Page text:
It’s easy to understand why human societies throughout history were vastly religious. So many things left unexplained, the most annoying of all being our own existence. Consciousness — a gift and curse at the same time — had to come to terms with all the overwhelming things life and nature threw at people, so religion was invented to create a more manageable framework. It certainly has its ups and downs. Personally, I’m a firm believer that religion has been largely a driving force for good — at least if we’re to judge common people, ancient or contemporary. One study seems to confirm this hypothesis as it found belief in a super deity promotes cooperation among strangers, something anthropologists believe paramount to the development of civilization as we know it.
The team assessed 600 participants hailing from Vanuatu, Fiji, Brazil, Mauritius, Siberia and Tanzania who had diverse beliefs like Buddhism, Christianity, Hinduism, animism and ancestor worship. Interviews were conducted, then two games were played that involved the distribution of coins to participants or other believers based locally or in distant communities. A die was thrown that determined who would get the coins, but anonymous players could override the throw and give coins to whomever they wished. Those who reported a belief in an all-seeing good who knew about their thoughts and behaviour, and would punish any wrongdoing, were much more likely to play by the rules, as well as dole out coins to strangers.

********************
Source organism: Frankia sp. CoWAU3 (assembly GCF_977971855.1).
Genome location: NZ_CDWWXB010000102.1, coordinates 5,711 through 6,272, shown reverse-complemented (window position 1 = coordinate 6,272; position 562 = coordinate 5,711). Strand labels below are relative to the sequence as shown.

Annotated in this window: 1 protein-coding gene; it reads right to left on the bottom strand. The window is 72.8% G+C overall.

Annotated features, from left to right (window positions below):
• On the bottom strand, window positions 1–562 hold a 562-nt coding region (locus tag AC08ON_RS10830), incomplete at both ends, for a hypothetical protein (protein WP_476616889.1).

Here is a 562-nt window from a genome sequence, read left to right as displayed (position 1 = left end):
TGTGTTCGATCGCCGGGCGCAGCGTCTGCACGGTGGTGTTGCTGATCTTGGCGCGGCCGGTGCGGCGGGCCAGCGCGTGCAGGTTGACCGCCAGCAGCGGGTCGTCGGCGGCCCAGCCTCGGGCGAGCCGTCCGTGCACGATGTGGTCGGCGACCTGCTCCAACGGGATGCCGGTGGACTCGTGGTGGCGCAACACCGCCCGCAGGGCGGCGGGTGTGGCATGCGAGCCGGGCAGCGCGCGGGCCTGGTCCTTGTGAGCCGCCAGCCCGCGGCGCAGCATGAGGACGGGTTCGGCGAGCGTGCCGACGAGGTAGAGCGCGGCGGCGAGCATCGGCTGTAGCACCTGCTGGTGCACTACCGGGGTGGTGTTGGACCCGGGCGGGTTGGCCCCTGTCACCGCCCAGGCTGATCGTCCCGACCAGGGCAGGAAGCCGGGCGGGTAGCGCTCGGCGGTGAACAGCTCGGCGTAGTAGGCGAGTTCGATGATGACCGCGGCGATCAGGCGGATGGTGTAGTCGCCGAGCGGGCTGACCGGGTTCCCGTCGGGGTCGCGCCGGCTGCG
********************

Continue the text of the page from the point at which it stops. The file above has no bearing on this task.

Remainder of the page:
“Certain kinds of beliefs—involving gods who are aware of human interactions and punish for moral transgressions—can indeed contribute to the evolution of human co-operation,” said lead author Benjamin Purzycki, a postdoctoral research fellow at UBC’s Centre for Human Evolution, Cognition and Culture.
“If you think you’re being watched, and expect to be divinely punished for being too greedy or thieving, you might be less inclined to engage in anti-social behavior towards a wider range of people who share those beliefs.”
It’s hard to make this the last word, but it does seem very convincing. After all, almost any important site of ancient civilizations from ancient Rome, to Babylon, included temples. There was no escaping religion, and almost all beliefs have a vengeful component for wrongdoings or straying away from ‘the code’ or ‘path’. This begs the question: are morality and atheism mutually exclusive? That would be nonsense, and I would argue that atheists are capable of the highest morality because they choose to do the ‘right thing’ out of inherent goodness, not fear of repercussion at the hand of a superpotent deity. This is a lengthy and controversial discussion which I’d rather stay out of, but for those who haven’t already I recommend you read Richard Dawking’s “The God Delusion” and the underlying chapters on morality.
But if atheists can be moral, how can we explain the influence of religion in shaping civilization? Well, forgive my intrusion since this is just speculation at this point, but it seems clear to me vengeful gods worked well at forging communities because they acted as judges. For thousands of years, few civilizations had a working justice system. There was no police to protect you and no prosecutors. These were times when you would have been at the whim of whomever you came across. The Greeks were among the first to institutionalize it, but it’s only in the last hundred years or so that we can say justice works.
“Our findings suggest the threat of punishment from a god if that individual did not reach out to help strangers may have been one reason for the close bonds that developed between different communities across the world,” the researchers concluded in Nature.
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